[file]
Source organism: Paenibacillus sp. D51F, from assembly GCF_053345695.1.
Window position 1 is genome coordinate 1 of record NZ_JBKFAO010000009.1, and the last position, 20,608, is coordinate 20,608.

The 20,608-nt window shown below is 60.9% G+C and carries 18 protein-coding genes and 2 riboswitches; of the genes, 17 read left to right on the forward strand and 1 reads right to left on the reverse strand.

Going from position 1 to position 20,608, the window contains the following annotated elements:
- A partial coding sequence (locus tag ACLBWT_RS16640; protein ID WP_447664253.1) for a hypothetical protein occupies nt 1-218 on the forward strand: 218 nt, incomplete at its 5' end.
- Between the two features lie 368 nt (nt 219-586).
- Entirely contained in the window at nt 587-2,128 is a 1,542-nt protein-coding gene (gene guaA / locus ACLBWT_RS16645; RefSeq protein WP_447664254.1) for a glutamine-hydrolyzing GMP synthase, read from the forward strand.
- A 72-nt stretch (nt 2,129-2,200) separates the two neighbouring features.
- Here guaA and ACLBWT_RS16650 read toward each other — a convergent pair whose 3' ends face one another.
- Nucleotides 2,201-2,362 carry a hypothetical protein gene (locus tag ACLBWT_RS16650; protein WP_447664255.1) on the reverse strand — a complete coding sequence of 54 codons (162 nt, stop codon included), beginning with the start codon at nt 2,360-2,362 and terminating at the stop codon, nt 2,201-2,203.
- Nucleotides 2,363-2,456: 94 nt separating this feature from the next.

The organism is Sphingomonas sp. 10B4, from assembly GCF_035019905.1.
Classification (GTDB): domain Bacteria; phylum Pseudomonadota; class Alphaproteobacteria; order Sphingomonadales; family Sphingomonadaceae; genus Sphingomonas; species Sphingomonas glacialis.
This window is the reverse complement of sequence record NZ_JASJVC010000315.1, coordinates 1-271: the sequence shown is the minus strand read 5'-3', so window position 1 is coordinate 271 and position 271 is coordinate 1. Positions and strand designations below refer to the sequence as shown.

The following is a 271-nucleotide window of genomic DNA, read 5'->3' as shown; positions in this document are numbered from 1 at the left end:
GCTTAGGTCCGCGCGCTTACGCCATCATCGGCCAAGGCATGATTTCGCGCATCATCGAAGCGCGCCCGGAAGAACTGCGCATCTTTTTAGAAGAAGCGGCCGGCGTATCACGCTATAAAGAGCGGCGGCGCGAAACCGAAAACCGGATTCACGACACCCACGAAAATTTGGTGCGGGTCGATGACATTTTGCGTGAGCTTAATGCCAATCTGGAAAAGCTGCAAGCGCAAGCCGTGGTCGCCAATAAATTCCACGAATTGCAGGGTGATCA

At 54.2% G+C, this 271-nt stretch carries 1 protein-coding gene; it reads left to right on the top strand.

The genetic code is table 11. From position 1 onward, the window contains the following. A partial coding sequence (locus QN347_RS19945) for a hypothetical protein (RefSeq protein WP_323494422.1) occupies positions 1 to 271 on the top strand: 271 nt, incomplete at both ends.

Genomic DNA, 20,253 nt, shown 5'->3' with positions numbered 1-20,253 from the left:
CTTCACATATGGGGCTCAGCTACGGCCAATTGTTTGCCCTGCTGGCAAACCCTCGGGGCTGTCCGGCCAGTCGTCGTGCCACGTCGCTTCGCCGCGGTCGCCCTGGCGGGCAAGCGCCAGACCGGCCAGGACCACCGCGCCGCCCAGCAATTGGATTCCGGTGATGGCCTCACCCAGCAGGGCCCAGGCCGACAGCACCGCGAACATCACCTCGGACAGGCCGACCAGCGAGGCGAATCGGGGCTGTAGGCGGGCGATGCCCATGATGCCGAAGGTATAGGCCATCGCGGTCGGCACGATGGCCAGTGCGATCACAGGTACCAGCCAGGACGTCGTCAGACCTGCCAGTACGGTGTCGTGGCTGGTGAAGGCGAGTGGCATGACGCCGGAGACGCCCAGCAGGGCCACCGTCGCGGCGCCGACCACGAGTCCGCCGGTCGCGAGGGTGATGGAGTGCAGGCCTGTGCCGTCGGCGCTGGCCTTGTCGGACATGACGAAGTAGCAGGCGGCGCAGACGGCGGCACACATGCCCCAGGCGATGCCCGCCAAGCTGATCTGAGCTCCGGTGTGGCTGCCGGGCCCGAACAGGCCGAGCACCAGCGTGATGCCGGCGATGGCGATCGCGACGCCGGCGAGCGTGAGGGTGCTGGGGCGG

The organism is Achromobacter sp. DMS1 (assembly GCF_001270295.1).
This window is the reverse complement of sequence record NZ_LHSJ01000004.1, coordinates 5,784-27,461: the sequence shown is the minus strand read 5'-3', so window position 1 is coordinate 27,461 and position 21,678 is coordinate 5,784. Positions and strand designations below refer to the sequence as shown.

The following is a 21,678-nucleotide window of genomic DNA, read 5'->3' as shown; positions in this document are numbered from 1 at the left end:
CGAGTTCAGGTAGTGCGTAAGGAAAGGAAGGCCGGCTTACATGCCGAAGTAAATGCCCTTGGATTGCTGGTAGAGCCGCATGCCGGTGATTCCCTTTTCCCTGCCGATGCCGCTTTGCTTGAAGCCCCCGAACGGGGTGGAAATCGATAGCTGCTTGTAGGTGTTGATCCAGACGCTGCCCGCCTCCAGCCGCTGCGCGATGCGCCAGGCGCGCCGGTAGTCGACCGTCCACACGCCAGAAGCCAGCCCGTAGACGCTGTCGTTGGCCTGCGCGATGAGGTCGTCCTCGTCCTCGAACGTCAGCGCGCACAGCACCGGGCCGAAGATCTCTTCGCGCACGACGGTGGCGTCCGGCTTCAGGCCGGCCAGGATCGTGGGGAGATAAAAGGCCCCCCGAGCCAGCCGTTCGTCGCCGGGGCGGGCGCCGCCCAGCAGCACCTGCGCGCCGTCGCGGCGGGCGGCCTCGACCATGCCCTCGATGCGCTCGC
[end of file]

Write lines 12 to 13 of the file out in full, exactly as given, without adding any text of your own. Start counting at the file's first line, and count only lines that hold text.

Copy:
The organism is Sphingomonas sp. 10B4, from assembly GCF_035019905.1.
Classification (GTDB): domain Bacteria; phylum Pseudomonadota; class Alphaproteobacteria; order Sphingomonadales; family Sphingomonadaceae; genus Sphingomonas; species Sphingomonas glacialis.